By | Abhijit Bhaduri |Keynote speaker, Author and Columnist
What percentage of Indians are vegetarian? A huge seventy one percent of Indians are non-vegetarian. Then there are flexitarians. That may help us predict how the workplace will look like as more people get vaccinated.
There is a growing demand for alternatives to meat that is driven [mostly] by a flexitarian population, or people who eat non-vegetarian food but realise its implications on the planet. The Flexitarian Diet is a style of eating that encourages mostly plant-based foods while allowing meat and other animal products in moderation.
This flexitarian model may serve as a great metaphor for the way the workplaces will look.
The pandemic forced several people to rethink their assumptions about the workplace. Traditionally work has been done by everybody coming to a common place of work. During the pandemic even call centre employees were reluctantly told that they could take the calls from home. Clients grudgingly gave the outsourced partners the flexibility to let its employees work from remote locations. There was a scramble to provide desktops and laptops to employee homes. Employers paid for the high speed broadband connectivity.
With the vaccine rollout happening at a steady pace, employers are having to revisit their policies about people having to come to office. Googlers may start returning to some of its US offices over the next month. Returning to office is optional until September 2021 for them. Amazon is planning to get most employees back to the office by fall. Twitter will “allow most employees to work remotely”. <Read more>
After a year of working remotely, some employees are not keen to go back to the office, and, so far, employers are being receptive to their concerns. Working remotely means saving on commuting time and being able to use that time for chores. The CEO of Goldman Sachs called remote work called remote work “an aberration that we’re going to correct as quickly as possible.”
Rethink your assumptions
The pandemic made us we reexamine our assumptions about what kind of work could or could not be done from home. If you read articles in the popular press you will gather the impression that everyone was working from home. That is not true. If you are highly educated and in a white collar job chances are that you have the hardware and software necessary to send your work over a high speed internet connection. Everyone is not so lucky.
Those who work with an equipment or machinery cannot work from home. If their work requires collaboration with others, then many are not that effective when they work from home.
Will remote work persist?
McKinsey says that the potential for remote work is highly concentrated among highly skilled, highly educated workers in a handful of industries, occupations, and geographies. Before the pandemic only 5% of people were working from home. Now “more than 20 percent of the workforce could work remotely three to five days a week as effectively as they could if working from an office.”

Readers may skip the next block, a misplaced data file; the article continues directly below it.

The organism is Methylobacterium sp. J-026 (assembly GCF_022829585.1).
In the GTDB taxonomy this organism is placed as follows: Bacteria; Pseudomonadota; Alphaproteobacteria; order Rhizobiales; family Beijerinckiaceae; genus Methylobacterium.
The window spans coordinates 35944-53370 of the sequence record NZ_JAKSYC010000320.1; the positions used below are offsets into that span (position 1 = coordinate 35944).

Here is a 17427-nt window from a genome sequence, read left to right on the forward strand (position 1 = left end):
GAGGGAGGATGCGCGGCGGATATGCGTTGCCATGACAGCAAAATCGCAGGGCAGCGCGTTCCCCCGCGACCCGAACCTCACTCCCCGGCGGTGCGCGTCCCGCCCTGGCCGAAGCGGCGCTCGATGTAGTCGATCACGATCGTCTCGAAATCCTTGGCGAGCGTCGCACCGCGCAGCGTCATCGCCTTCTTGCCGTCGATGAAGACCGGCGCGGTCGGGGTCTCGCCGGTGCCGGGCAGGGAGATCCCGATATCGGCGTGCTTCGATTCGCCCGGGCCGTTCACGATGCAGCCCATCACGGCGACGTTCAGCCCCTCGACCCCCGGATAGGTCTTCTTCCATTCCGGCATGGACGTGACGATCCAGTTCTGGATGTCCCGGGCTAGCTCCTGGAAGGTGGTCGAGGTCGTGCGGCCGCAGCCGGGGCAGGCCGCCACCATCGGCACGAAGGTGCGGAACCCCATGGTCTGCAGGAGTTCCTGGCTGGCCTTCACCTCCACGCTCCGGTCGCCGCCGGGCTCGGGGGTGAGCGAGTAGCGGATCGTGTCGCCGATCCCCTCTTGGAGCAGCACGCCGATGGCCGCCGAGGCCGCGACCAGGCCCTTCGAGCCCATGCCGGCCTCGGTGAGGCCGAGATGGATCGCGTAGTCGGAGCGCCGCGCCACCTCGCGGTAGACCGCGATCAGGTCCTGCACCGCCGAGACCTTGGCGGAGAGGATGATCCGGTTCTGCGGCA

The second order effects are profound
The retailer Brooks Brothers (founded in 1818) generated more than $991 million in sales a year before the pandemic and had more than 200 stores in North America and 500 worldwide. They filed for bankruptcy in June 2020. People aren’t wearing suits anymore, and that shift in workwear is responsible for losses made by companies like Brooks Brothers and Men’s Wearhouse.
If 20% of the workforce works from home, the economics of public transportation, infrastructure, urban economies could be severely dented. During the pandemic the health workers, the manufacturing plants and the last mile delivery teams had to keep working so that the rest of the population could work from home.
Online vs offline
Ask the parent who has had to juggle endless video calls along with a wailing infant, a sick parent and having to babysit a distracted child as the primary school teacher goes through the curriculum. Those who advise participants in video calls to sit in a “quiet room free from distractions” often forget that these are luxuries for most of the team members. People with flexibility are twice as productive.
Some people are keen to get back to an office – especially those that are early in their career. Connecting with colleagues and getting to know them, watch how they learn can be done by observing others. Read this
Delivering online classes when most participants are off-camera and limited to sharing their views on chat boxes is ineffective especially for building soft skills. trust me I have been on both sides of that table. Online learning can transfer content but only 10-15% of learning is about content. The rest of it is done through the human interaction and responding to non-verbal cues.
In virtual courtrooms, some defendants lack adequate connectivity and lawyers, and judges worry about missing nonverbal cues in video conferences.